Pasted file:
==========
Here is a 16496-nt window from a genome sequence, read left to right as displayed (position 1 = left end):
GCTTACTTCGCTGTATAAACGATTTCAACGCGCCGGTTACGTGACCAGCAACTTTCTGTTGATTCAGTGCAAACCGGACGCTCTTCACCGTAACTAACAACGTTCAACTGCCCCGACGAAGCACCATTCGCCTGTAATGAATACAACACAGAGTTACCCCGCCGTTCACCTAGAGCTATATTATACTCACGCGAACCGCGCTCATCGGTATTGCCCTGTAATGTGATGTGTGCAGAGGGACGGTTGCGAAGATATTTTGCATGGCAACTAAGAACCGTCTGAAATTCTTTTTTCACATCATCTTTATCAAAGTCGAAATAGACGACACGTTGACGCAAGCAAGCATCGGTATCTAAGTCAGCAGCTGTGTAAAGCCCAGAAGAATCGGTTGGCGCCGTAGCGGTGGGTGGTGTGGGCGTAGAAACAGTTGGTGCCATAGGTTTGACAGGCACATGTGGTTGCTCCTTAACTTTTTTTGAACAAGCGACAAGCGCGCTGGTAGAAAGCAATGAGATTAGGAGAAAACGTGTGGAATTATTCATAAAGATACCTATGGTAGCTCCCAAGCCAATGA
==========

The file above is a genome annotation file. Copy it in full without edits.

Here is a 16496-nt window from a genome sequence, read left to right as displayed (position 1 = left end):
GCTTACTTCGCTGTATAAACGATTTCAACGCGCCGGTTACGTGACCAGCAACTTTCTGTTGATTCAGTGCAAACCGGACGCTCTTCACCGTAACTAACAACGTTCAACTGCCCCGACGAAGCACCATTCGCCTGTAATGAATACAACACAGAGTTACCCCGCCGTTCACCTAGAGCTATATTATACTCACGCGAACCGCGCTCATCGGTATTGCCCTGTAATGTGATGTGTGCAGAGGGACGGTTGCGAAGATATTTTGCATGGCAACTAAGAACCGTCTGAAATTCTTTTTTCACATCATCTTTATCAAAGTCGAAATAGACGACACGTTGACGCAAGCAAGCATCGGTATCTAAGTCAGCAGCTGTGTAAAGCCCAGAAGAATCGGTTGGCGCCGTAGCGGTGGGTGGTGTGGGCGTAGAAACAGTTGGTGCCATAGGTTTGACAGGCACATGTGGTTGCTCCTTAACTTTTTTTGAACAAGCGACAAGCGCGCTGGTAGAAAGCAATGAGATTAGGAGAAAACGTGTGGAATTATTCATAAAGATACCTATGGTAGCTCCCAAGCCAATGA